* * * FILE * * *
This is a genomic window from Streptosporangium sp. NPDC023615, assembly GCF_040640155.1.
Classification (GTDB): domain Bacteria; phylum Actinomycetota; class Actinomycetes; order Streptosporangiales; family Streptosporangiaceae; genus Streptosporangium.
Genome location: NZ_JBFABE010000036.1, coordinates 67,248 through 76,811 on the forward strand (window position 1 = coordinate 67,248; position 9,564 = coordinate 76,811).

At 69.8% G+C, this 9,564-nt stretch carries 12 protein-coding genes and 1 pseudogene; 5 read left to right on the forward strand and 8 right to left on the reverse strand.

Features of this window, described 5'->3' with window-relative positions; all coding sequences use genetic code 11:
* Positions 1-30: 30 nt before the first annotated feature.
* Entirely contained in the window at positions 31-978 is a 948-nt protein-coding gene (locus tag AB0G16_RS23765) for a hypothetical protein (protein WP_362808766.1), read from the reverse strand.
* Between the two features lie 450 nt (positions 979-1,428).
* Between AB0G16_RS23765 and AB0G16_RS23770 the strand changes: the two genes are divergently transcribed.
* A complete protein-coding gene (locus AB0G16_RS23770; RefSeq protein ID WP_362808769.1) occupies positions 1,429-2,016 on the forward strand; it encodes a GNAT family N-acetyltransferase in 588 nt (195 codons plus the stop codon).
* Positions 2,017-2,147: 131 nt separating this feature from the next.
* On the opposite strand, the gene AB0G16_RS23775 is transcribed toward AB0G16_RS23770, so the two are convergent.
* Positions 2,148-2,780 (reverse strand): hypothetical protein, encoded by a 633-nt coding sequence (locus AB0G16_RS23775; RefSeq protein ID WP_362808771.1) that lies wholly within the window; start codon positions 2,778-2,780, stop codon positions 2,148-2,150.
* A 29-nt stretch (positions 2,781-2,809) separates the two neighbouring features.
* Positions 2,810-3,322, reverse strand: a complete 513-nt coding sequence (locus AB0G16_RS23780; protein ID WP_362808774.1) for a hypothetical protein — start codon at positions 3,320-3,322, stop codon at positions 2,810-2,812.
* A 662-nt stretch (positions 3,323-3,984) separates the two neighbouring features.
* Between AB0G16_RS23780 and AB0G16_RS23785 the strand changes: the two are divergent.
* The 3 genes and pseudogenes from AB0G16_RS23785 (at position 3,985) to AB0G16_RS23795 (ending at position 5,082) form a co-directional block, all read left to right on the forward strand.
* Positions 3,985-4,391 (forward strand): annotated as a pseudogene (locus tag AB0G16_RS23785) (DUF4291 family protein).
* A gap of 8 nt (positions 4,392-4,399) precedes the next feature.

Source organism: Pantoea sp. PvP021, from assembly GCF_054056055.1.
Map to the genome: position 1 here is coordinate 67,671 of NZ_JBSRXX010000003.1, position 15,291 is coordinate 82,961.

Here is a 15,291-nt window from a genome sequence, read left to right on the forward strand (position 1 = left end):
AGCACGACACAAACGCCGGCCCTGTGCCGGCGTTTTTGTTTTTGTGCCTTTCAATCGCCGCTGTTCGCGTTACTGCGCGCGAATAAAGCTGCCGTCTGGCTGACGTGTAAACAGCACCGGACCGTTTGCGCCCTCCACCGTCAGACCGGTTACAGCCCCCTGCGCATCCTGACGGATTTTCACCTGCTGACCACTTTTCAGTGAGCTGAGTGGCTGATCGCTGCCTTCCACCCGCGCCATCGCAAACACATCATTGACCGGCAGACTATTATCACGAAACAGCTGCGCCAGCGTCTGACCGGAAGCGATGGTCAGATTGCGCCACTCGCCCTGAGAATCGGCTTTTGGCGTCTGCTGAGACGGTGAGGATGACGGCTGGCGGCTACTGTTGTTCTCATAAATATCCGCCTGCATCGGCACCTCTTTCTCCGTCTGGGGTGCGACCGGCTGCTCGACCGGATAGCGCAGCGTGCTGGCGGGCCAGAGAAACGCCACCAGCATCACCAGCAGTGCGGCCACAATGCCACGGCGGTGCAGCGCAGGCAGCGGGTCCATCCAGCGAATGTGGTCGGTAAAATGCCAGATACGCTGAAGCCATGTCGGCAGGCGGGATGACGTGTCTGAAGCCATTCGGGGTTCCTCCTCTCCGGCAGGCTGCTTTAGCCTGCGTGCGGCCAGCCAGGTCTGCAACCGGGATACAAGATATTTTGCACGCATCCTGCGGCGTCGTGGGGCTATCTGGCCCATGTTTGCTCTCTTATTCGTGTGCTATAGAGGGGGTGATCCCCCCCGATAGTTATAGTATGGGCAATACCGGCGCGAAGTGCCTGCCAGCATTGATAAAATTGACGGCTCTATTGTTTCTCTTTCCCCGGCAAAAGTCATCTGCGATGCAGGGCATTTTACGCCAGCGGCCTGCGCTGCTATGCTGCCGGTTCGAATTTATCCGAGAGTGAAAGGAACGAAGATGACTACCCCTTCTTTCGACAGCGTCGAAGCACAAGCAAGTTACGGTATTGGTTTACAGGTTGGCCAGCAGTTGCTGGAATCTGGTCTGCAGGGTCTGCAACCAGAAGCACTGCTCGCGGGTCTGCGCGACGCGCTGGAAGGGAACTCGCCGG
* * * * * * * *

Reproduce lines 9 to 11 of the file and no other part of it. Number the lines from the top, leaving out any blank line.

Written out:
* Between AB0G16_RS23765 and AB0G16_RS23770 the strand changes: the two genes are divergently transcribed.
* A complete protein-coding gene (locus AB0G16_RS23770; RefSeq protein ID WP_362808769.1) occupies positions 1,429-2,016 on the forward strand; it encodes a GNAT family N-acetyltransferase in 588 nt (195 codons plus the stop codon).
* Positions 2,017-2,147: 131 nt separating this feature from the next.